The sun is shining, the Red Sox season is mercifully over and at least one of the PE Week Wire’s endorsed candidates will win office this November (since he’s officially running against Rep. Mark Foley). In other words it’s time for Monday Mouth-Off.
First up are some emails about the AA Capital situation, in which the Chicago-based private equity firm stands accused of defrauding its union pension fund clients. Jarvis writes: “The primary villain here is obviously Orecchio, but you’re right to call out the CFO as well. How can an asset manager with over $100 million in client funds not keep a general ledger, or at least inquire as to the justification for outrageous expense reports? Forget breach of fiduciary duty. That’s a breach of common sense.”
Elaine also chimes in on the CFO issue: “You once wrote that CFOs should stand up and become more integral parts of their firm’s decision making. Perhaps the CFO at AA Capital needs to begin by setting her sights a bit lower.”
R: “While you don’t ‘condone’ the majority GP actions you can ‘understand it’ and you save your inspection for the people who were the smaller GPs for not blowing the whistle. Reverse your thinking–I can understand why the minions did not blow the whistle—but my vitriol is reserved for the main bad actor.” I’m with you R, and garbled my message. The point I wanted to make was that Orecchio’s motive was obviously greed and, if convicted, he will deserve the penalties he pays. But what was the motive for the other partners to cover for him? This second part just confuses me a bit more than does greed. Still not sure I’m explaining this well…
*** Pat on Parthenon Capital’s fundraising travails: “When Parthenon launched this fund, Atkins had just hit the skids and the overall fund performance was so-so. It wasn’t until nine months into the fundraising that a couple of big exits were executed and dramatically boosted returns – as Parthenon had anticipated. However, in a busy market, many LPs had either literally said no or had mentally gone on to the other deals in their rapidly growing pile of PPMs that threatens to overwhelm their desks. Getting prospective LPs to revisit stale deals is very difficult. Given Atkins, they would have been better placed to have held of launching the fund until those deals had exited, launching on the back of good new.”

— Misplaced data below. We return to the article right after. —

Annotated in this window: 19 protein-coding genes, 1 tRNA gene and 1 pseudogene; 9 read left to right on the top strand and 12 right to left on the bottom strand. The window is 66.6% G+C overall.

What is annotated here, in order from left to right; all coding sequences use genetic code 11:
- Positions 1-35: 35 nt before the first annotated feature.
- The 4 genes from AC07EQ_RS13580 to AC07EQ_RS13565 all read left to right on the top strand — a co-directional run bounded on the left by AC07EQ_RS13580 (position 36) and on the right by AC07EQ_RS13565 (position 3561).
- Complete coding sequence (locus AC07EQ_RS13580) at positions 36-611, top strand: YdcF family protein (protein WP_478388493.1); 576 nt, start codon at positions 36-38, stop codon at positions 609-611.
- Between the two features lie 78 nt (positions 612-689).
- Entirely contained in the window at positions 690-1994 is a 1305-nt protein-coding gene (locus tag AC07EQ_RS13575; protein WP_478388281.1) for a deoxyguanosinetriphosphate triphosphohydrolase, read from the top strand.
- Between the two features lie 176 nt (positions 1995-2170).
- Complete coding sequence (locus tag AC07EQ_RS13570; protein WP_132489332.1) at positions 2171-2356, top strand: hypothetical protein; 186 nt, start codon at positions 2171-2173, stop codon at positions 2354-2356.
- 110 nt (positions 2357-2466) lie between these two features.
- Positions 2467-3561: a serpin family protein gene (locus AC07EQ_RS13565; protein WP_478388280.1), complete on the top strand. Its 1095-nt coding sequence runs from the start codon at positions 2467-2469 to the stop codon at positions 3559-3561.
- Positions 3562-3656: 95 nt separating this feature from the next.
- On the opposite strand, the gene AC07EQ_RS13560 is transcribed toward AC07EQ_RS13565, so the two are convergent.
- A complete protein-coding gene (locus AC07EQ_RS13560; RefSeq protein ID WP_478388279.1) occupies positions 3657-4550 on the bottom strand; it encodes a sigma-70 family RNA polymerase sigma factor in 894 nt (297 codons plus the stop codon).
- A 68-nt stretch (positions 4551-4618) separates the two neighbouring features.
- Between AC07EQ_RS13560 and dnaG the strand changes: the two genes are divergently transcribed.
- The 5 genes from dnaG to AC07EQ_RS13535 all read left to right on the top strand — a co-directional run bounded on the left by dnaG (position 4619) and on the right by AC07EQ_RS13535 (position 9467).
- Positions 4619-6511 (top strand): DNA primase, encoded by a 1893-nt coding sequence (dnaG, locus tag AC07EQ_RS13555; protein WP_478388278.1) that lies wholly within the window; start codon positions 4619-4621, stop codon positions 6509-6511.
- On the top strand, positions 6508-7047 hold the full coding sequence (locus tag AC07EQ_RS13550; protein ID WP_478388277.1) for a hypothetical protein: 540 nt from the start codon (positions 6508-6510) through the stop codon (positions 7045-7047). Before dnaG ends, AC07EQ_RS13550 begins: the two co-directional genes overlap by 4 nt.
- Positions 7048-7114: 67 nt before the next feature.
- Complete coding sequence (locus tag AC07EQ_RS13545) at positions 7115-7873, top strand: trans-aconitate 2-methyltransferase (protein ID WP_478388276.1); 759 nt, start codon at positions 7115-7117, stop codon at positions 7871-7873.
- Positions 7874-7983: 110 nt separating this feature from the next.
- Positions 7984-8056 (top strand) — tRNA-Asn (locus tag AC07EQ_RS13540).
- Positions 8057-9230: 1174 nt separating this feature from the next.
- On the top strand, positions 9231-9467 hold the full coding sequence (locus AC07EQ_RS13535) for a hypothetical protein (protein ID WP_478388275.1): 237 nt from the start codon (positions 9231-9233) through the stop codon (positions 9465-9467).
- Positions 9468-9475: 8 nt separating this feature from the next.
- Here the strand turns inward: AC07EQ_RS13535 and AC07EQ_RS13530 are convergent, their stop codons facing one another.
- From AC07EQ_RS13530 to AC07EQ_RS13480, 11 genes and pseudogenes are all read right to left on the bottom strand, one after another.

*** Chris on last Friday’s fundraising advice: “As someone who has been on both the LP and GP side of the table,I would agree that an excellent way to get a LP’s attention is to be introduced through a successful GP relationship. That said,I would also argue that the best way is to get a LP’s attention is toberecommended by one of your existing, reputableLPs. It has been my experience that most LPs place a lot of confidence in a GP recommendation from another reputable LP.”
*** Francis chimes in on the NY Times piece about a possible rift between KKR and Blackstone, and my use of the term “intentional uncooperativeness.” He writes: “Doesn’t that sound almost like [gulp] competition?” Point taken.
*** Finally, a big thanks to everyone who participated in our Reader Survey. So let me tell you a bit about yourselves: Most of you are men, with just over 50% being between the ages of 18 and 34 years-old. A majority is married, and travels multiple times each month. You also are wealthy, with just 18% reporting annual household income of under $100,000. Forty-five percent report household income in excess of $201,000, and it seems we have plenty of millionaires and multi-millionaires. There is a near-even split between VCs and LBO pros, with a healthy number of consultants and I-bankers.
I was a bit surprised to see that nearly 90% of readers are based in the U.S., although the highest geographic concentrations were to be expected: New York Tri-State in first place, followed by virtual tie between Boston and San Francisco Bay. The best part, however, is that most of you read this publication each day, and 67% of you have been subscribers for more than one year. As always, you are most appreciated.